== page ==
THIS year has seen Ampang residents dealing with their fair share of issues on top of the Covid-19 pandemic.
One problem was a case of tug of war between residents and the authorities on the overdevelopment of projects in the mature Ampang municipality.
While many realised that development could not be stopped, at the very least they kept the authorities and developers on their toes.
Two such cases involved high-rise residential and commercial projects, in what stakeholders and residents deemed to be risky areas.
Ampang Jaya Municipal Council (MPAJ) has approved the construction of several blocks of high-rise towers comprising office suites and a multilevel carpark in Bukit Antarabangsa near the Middle Ring Road 2 (MRR2).
Bukit Antarabangsa Task Force (BATF) — a coalition of 30 residents associations’ joint management bodies and management committees — said the area was “too high risk” for the commercial project.
Despite voicing their concerns over the project since 2016, it was approved last year to the dismay of residents.
While the group is urging the local authorities to reveal the reasons for approving the project in the environmentally-sensitive Bukit Antarabangsa area, the project looks set to continue as clearing works have started.
MPAJ said the project received the necessary approvals, including from the Environment Department and the state’s development of environmentally-sensitive area committee.
A similar discontent loomed over a project that is to be developed at a hillslope amid five existing residences, namely Kemensah Villa, Desa Ku 2 Kemensah Residency, Kemensah Mewah and Pesona Villa, which the residents claim have a gradient of approximately 45°.
Some of the points raised over the two projects included environmental loss, traffic impact, possibilities of landslides and post-construction maintenance.
Concerns over the possibilities of landslides are not new to Ampang folk as was the case when an early morning landslide in Bukit Antarabangsa on May 30 forced the evacuation of seven households.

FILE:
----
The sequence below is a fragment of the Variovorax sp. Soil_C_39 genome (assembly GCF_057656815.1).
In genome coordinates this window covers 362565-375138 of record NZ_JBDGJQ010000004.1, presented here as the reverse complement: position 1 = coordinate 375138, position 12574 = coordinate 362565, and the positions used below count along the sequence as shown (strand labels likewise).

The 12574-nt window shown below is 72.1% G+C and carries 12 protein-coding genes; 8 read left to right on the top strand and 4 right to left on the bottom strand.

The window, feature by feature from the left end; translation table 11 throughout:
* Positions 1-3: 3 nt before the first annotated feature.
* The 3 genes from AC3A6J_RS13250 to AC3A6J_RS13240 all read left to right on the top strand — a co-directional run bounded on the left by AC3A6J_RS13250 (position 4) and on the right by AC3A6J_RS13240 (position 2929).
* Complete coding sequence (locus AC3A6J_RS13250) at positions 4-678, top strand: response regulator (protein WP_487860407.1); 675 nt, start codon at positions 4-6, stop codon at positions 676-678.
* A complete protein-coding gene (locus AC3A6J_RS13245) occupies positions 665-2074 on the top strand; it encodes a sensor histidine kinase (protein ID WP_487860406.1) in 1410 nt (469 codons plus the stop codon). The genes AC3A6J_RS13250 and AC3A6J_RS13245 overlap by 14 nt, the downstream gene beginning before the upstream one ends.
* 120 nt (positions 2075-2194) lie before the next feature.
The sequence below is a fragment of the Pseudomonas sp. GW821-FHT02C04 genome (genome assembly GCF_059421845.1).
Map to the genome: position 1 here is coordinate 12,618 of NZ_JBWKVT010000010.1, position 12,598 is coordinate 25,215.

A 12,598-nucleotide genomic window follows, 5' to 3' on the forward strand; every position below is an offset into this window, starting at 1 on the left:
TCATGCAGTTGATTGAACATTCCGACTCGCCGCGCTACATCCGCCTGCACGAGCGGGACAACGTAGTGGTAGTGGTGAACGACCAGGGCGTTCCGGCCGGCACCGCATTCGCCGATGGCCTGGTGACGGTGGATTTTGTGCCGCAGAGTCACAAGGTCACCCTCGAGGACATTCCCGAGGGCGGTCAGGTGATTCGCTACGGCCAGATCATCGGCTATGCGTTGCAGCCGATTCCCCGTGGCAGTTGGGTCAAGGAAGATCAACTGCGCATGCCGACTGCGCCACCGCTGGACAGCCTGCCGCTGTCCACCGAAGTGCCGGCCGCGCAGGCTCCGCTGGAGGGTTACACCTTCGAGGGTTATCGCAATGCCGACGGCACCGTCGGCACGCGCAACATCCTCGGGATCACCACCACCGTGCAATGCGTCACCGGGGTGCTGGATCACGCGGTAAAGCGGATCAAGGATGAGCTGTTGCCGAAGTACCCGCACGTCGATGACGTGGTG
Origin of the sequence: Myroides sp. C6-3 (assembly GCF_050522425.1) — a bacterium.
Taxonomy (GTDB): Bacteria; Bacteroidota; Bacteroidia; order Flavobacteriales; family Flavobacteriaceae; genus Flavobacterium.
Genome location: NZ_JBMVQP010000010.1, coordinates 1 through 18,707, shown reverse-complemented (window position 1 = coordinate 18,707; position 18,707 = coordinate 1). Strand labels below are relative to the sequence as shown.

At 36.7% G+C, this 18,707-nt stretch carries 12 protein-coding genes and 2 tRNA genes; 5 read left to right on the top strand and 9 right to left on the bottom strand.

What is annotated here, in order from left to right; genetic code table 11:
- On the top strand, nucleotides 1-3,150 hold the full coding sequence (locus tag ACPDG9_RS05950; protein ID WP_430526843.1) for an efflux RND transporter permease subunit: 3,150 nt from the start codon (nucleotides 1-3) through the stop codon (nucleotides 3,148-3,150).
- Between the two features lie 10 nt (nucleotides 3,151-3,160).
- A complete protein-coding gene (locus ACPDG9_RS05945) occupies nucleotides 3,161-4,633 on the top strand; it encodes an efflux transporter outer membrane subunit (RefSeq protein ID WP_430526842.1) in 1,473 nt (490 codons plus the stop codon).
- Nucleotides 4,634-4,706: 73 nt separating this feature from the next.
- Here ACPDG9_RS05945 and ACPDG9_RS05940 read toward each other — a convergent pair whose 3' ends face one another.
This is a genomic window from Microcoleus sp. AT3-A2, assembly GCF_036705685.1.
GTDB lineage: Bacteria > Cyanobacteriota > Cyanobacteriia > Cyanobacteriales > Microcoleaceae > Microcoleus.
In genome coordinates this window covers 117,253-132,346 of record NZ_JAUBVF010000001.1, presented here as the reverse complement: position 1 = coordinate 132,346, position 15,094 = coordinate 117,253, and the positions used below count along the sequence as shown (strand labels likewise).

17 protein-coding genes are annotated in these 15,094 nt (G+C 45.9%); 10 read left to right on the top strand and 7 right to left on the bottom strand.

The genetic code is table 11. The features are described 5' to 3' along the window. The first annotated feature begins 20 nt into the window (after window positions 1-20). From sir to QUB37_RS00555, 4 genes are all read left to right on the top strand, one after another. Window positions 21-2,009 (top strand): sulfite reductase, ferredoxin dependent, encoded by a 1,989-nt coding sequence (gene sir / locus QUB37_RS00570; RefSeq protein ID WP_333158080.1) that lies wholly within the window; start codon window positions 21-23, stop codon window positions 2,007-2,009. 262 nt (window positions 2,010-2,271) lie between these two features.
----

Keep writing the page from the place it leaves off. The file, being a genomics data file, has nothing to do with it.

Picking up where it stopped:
The landslide, which occurred behind the houses along Jalan Kelab Ukay 4, was triggered by heavy rain which resulted in the soil giving way.
The erosion at the bottom of a slope caused a retaining wall behind the houses to collapse. Cracks formed in the houses and residents had to be evacuated.
A stream — Sungai Sering — is located at the bottom of the slope behind the housing area.
Selangor government allocated an additional RM433,800 for the Selangor Drainage and Irrigation Department to carry out emergency work to repair and strengthen the collapsed slope.
In the midst of dealing with the Covid-19 pandemic, Ampang residents also had to cope with an unexpected malaria outbreak.
The Hulu Langat District Health Office was forced to carry out mass blood testing for over 600 households in Taman Saga and Taman Bukit Hatamas after 14 cases of malaria were detected in the area in May and June.
The outbreak was later suspected to have originated from a foreign worker who was infected by the disease in his home country of Aceh, Indonesia.
Thirteen of the cases were found among workers at a construction site, and one case involved a local resident.
This was the first malaria outbreak reported in Selangor this year.
Fortunately, Health Ministry announced that it was under control by the end of June.
The third quarter of 2020 also saw a change in leadership at MPAJ as then Sepang Municipal Council (MPSepang) president Mohd Fauzi Mohd Yatim was appointed to take over from outgoing MPAJ president Datuk Abdul Hamid Hussain in a direct swap.